Lind v. Carpenter et al

Filing 67

ORDER that Lind's request for the Court to order the disclosure of all IME reports authored by Dr. Eskay-Auerbach is DENIED (see attached PDF for complete information). Signed by Judge Cindy K Jorgenson on 6/27/2014. (MFR)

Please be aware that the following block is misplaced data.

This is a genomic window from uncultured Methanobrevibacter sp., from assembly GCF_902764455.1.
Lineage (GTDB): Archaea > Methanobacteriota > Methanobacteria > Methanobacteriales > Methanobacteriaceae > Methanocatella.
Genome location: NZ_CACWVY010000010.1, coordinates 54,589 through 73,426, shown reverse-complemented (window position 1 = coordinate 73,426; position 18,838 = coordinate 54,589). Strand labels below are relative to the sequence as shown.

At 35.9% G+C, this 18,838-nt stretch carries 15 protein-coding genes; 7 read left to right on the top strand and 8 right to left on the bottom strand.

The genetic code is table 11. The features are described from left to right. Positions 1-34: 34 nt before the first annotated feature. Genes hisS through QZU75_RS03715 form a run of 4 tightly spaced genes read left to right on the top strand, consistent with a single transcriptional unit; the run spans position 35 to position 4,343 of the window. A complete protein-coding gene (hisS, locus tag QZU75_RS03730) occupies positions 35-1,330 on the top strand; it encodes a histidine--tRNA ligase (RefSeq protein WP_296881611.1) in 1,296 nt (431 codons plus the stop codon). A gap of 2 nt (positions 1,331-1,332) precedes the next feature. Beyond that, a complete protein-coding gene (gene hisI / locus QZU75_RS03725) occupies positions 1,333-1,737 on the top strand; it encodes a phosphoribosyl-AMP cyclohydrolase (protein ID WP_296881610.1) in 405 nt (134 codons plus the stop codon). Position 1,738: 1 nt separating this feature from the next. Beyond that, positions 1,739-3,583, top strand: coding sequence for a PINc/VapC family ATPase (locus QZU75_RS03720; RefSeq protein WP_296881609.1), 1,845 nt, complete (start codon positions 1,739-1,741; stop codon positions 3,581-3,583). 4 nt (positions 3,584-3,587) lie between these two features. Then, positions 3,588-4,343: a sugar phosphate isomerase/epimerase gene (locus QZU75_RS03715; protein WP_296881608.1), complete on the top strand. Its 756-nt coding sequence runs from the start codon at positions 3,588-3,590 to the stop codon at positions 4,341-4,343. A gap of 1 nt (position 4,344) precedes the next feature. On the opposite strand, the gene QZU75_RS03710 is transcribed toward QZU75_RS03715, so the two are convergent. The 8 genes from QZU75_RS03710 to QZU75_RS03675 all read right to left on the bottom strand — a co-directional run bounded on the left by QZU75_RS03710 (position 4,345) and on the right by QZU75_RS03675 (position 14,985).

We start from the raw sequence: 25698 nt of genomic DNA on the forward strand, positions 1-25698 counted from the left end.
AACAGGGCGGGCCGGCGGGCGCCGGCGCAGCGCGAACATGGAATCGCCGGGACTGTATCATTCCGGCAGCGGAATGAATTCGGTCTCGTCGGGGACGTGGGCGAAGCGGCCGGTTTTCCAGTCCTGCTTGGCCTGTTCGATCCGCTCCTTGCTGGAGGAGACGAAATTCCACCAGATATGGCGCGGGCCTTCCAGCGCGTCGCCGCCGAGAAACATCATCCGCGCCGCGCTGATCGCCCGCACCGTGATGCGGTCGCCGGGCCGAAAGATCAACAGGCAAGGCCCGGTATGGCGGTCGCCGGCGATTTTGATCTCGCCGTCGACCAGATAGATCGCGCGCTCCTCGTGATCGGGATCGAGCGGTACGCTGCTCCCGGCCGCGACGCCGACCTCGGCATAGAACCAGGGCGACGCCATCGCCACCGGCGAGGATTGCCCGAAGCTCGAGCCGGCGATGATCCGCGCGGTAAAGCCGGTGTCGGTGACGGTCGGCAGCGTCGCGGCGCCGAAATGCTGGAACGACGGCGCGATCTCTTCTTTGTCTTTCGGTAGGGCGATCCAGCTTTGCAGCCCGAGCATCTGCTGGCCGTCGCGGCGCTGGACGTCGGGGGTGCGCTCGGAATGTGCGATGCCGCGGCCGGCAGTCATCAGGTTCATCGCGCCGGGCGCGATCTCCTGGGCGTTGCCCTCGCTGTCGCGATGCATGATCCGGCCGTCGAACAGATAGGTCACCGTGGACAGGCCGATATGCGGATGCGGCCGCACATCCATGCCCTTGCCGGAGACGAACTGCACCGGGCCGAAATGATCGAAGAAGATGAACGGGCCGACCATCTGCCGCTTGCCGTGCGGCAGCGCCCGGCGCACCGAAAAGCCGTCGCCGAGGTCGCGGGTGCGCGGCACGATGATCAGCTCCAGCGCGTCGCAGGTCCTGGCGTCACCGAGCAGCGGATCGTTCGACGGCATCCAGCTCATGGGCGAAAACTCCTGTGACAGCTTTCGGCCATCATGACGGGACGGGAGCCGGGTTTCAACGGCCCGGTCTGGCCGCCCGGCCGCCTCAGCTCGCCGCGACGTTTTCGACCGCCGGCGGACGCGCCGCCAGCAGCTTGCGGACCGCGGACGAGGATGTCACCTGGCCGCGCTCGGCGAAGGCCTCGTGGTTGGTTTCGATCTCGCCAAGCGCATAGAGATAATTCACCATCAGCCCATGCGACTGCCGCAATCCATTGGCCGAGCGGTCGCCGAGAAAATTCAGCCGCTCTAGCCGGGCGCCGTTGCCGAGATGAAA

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1 WO 2 3 4 5 6 7 IN THE UNITED STATES DISTRICT COURT 8 FOR THE DISTRICT OF ARIZONA 9 SHARI A. LIND, 10 Plaintiff, 11 vs. 12 UNITED STATES OF AMERICA, 13 Defendant. 14 ) ) ) ) ) ) ) ) ) ) No. CIV 13-032-TUC-CKJ ORDER 15 Pending before the Court is resolution of the discovery dispute between the parties. 16 Counsel presented argument to the Court on June 24, 2014. Pursuant to order of the Court, 17 counsel have supplemented their arguments by providing case law support for their positions 18 to the Court’s staff. The Court took the matter under advisement and issues its ruling herein. 19 20 Supplemental Authority Submitted by Counsel 21 The Court directed counsel to submit any case law they wished to present to the Court 22 by June 26, 2014. Counsel have each submitted case law in support of their positions. 23 Counsel for Defendant United States of America (“the government”), however, also included 24 argument distinguishing authority submitted by counsel for Plaintiff Shari Lind (“Lind”). 25 As the Court did not direct counsel to respond to opposing counsel’s submission and is not 26 providing Lind’s attorney a similar opportunity to respond to the government’s case law, the 27 Court does not consider defense counsel’s argument distinguishing the case cited by Lind in 28 issuing its decision herein. 1 Discovery of IME Reports 2 Lind requests the independent medical examination (“IME”) reports, with some 3 limitations, authored by Dr. Eskay-Auerbach at the request of the government be disclosed 4 to Lind.1 Lind asserts the disclosure is appropriate to allow Lind to look into the potential 5 bias of the expert. The government asserts disclosure is precluded by HIPAA, privacy, and 6 privilege. 7 8 Health Insurance Portability and Accountability Act of 1996 9 The Health Insurance Portability and Accountability Act of 1996 (“HIPAA”) restricts 10 health care entities from disclosure of “protected health information” (“PHI”). Regulations 11 authorized by the HIPAA, 42 USC § 1320d et seq., prohibit ex parte communications with 12 health care providers regarding patients' medical condition without their consent or a 13 “qualified protective order.” 45 CFR § 164.512. HIPAA's privacy provisions allow for 14 disclosure of medical information in the course of administrative or judicial proceedings; 15 however, the Act places certain requirements on both the medical professional providing the 16 information and the party seeking it. See 45 C.F.R. § 164.512(e) (2004). However, this only 17 applies to “covered entities.” A covered entity is a health plan, a health care clearinghouse, 18 and “a health care provider who transmits any health information in electronic form in 19 connection with a transaction covered by [the] subchapter. 45 CFR § 160.103. 20 The government argues that the basis of the IMEs was the providing of information 21 to Dr. Eskay-Auerbach – it appears that, at least as to some cases, the information provided 22 to the doctor was subject to protective orders or confidentiality clauses. In other words, the 23 IMEs in possession of the government contain information pursuant to prior HIPAA 24 protective orders. There is no basis to conclude that defense counsel is no longer bound by 25 those HIPAA protective orders. The Court, therefore, will discuss HIPAA’s application. 26 27 28 1 Counsel for Defendant pointed out that, although the request appeared on its face to be directed to the United States of America, the defense also provided a list of cases in which Dr. Eskay-Auerbach had been retained by co-counsel’s firm. -2- 1 Another district court has stated: 2 5 HIPAA does not create substantive rights that act as a bar on discovery. It merely establishes procedural mechanisms which have been complied with in the instant case. HIPAA regulations is purely procedural in nature and does not create a federal physician-patient or hospital-patient privilege. Northwestern Memorial Hospital v. Ashcroft, 362 F.3d 923, 925-926 (7th Cir.2004). The private information could be redacted. HIPAA does not preclude production where an adequate protective order is in place. 45 C.F.R. § 164.512(e). 6 Allen v. Woodford, CV-F-05-1104 OWW LJO, 2007 WL 309485 *11 (E.D.Cal. 2007). The 7 protective order must prohibit “using or disclosing the protected health information for any 8 purpose other than the litigation,” and “[r]equire [ ] the return to the [physician] or 9 destruction of the protected health information ... at the end of the litigation or proceeding.” 3 4 10 11 12 45 C.F.R. § 164.512(1)(e)(v). Therefore, if the Court determines disclosure of the IMEs is appropriate, HIPAA provides a mechanism to protect the information included within the disclosure. 13 14 Privacy Concerns 15 Federal courts generally recognize a right of privacy that can be raised in response to 16 discovery requests. Johnson by Johnson v. Thompson, 971 F.2d 1487, 1497 (10th Cir.1992); 17 DeMasi v. Weiss, 669 F.2d 114, 119-120 (3rd Cir.1982). Unlike a privilege, the right of 18 privacy is not an absolute bar to discovery. Rather, courts balance the need for the 19 information against the claimed privacy right. Ragge v. MCA/Universal Studios, 165 F.R.D. 20 601, 604 (C.D.Ca. 1995) (right of privacy may be invaded for litigation purposes). A 21 patient's constitutional right of privacy in receiving medical treatment may be an alternative 22 source of protection to the physician-patient privilege. However, this right is not absolute. 23 Doe v. Southeastern Pennsylvania Transp. Authority (SEPTA), 72 F.3d 1133, 1138 (3rd 24 Cir.1995) (privacy right in patients' prescription records); see Caesar v. Mountanos, 542 F.2d 25 1064, 1067 (9th Cir. 1976). 26 Moreover, the government asserts 5 U.S.C. § 552a restricts the disclosure. Lind 27 argues the records covered by the Privacy Act do not apply. However, the documents appear 28 to fall within the definition of a “record” as defined by the Privacy Act. See 5 U.S.C. §§ -3- 1 552a(4) and (5); 37A Am. Jur. 2d Freedom of Information Acts § 364 (May 2014). Further, 2 although the Privacy Act provides that a disclosure may be made pursuant to a court order, 3 such an order is subject to a determination that the disclosure is appropriate pursuant to 4 Fed.R.Civ.P. 26. See e.g., Ford Motor Co. v. United States, 825 F.Supp. 1081, 1084 n. 3 5 (CIT 1993). 6 Therefore, if the Court determines disclosures of the IMEs is appropriate under 7 Fed.R.Civ.P. 26, the Privacy Act provides a means (i.e., issuance of a court order) to permit 8 the disclosure. 9 10 Physician Patient Privilege 11 The government acknowledges there is no technical physician patient relationship 12 between Dr. Eskay-Auerbach and the subjects. However, the government asserts the 13 materials include summaries that were disclosed pursuant to a waiver of a valid privilege. 14 Lind asserts once the privilege is waived (in the prior litigation), there is no longer a privilege 15 to assert. Courts have not uniformly determined the effect of a waiver on subsequent 16 litigation. See 81 Am. Jur. 2d Witnesses § 473 (May 2014). The Court finds significant that 17 the subjects of the IMEs are not involved in this litigation. The Court declines to extend any 18 waivers of the physician-patient privileges of the subjects to this litigation. 19 20 Disclosure Pursuant to Fed.R.Civ.P. 26 21 The applicable rule provides that disclosure related to an expert must includes “a list 22 of all other cases in which, during the previous 4 years, the witness testified as an expert at 23 trial or by deposition[.]” Fed.R.Civ.P. 26(a)(2)(B)(v). Further, the rule addressing the scope 24 of discovery provides in pertinent part: 25 26 27 28 Parties may obtain discovery regarding any nonprivileged matter that is relevant to any party's claim or defense--including the existence, description, nature, custody, condition, and location of any documents or other tangible things and the identity and location of persons who know of any discoverable matter. For good cause, the court may order discovery of any matter relevant to the subject matter involved in the action. Relevant information need not be admissible at the trial if the discovery appears reasonably calculated to lead to the discovery of admissible evidence. All -4- discovery is subject to the limitations imposed by Rule 26(b)(2)(C). 1 2 Fed.R.Civ.P. 26(b)(1). “The party who resists discovery has the burden to show that 3 discovery should not be allowed, and has the burden of clarifying, explaining, and supporting 4 its objections.” Oakes v. Halvorsen Marine Ltd., 179 F.R.D. 281, 283 (C.D.Cal.1998); 5 Nestle Foods Corp. v. Aetna Casualty & Surety Co., 135 F.R.D. 101, 104 (D.N.J.1990). 6 “Rule 26(b) does not mandate the disclosure of any additional reports that the expert 7 may have prepared.” Surles v. Air France, 2001 WL 815522 *7 (S.D.N.Y. July 19, 2001). 8 Indeed, “[b]y implication, because the rule requires only the production of a list of the 9 expert's cases, [the requesting party] is not entitled to disclosure of the reports [prepared by 10 the opposing party’s expert in cases in which the expert had testified over the last four years], 11 regardless of their subject matter.” Id., emphasis in original. Further, Lind is speculating 12 that such evidence may be relevant (i.e., that it may show bias). As another district court has 13 stated: 14 15 16 If the inference to be drawn from the evidence is the result of speculation or conjecture, the underlying evidence is not relevant. See Engstrand v. Pioneer Hi–Bred Int'l, 946 F.Supp. 1390, 1396 (S.D.Iowa 1996). “[T]he standard of relevancy is not so liberal as to allow a party to . . . explore matter which does not presently appear germane on the theory that it might conceivably become so.” Food Lion v. United Food & Comm'l Workers Union, 103 F.3d 1007, 1012–1013 (D.C.Cir.1997). 17 Anderson v. Hansen, No. 1:09–cv–01924–LJO–MJS (PC), 2012 WL 4049979 *1 (E.D.Cal. 18 Sep. 13, 2012). 19 Although another district court has found disclosure of prior reports to be discoverable 20 pursuant to a similar request, ParkerVision, Inc. v. Qualcomm Inc., No. 21 3:11–cv–719–J–37–TEM, 2013 WL 3771226 (M.D.Fla., July 17, 2013), this Court finds that 22 Lind’s speculation that the IME reports contain evidence of bias does not allow disclosure 23 of the IME reports so Lind can explore whether that speculation is true. See e.g., Bernstein 24 v. Travelers Ins. Co., 447 F.Supp.2d 1100, 1102 (N.D.Cal.2006) (“It is Rule 26(b) that 25 supplies the directives that federal courts must follow when trying to determine how far 26 beyond clearly admissible evidence parties may cast their discovery nets.”). Indeed, the rule 27 applicable to disclosure regarding experts “was designed to prevent abusive ‘fishing 28 -5- 1 expeditions’ into the background of a testifying expert.” 2 Discovery Proceedings in Federal 2 Court § 25:1 (3d ed. March 2014), citing Fed.R.Civ.P. 26(b)(4). There is no basis to 3 reasonably conclude that the disclosure of the IME reports would lead to the discovery of 4 admissible evidence. 5 6 7 Accordingly, IT IS ORDERED Lind’s request for the Court to order the disclosure of all IME reports authored by Dr. Eskay-Auerbach is DENIED. DATED this 27th day of June, 2014. 8 9 10 11 12 13 14 15 16 17 18 19 20 21 22 23 24 25 26 27 28 -6-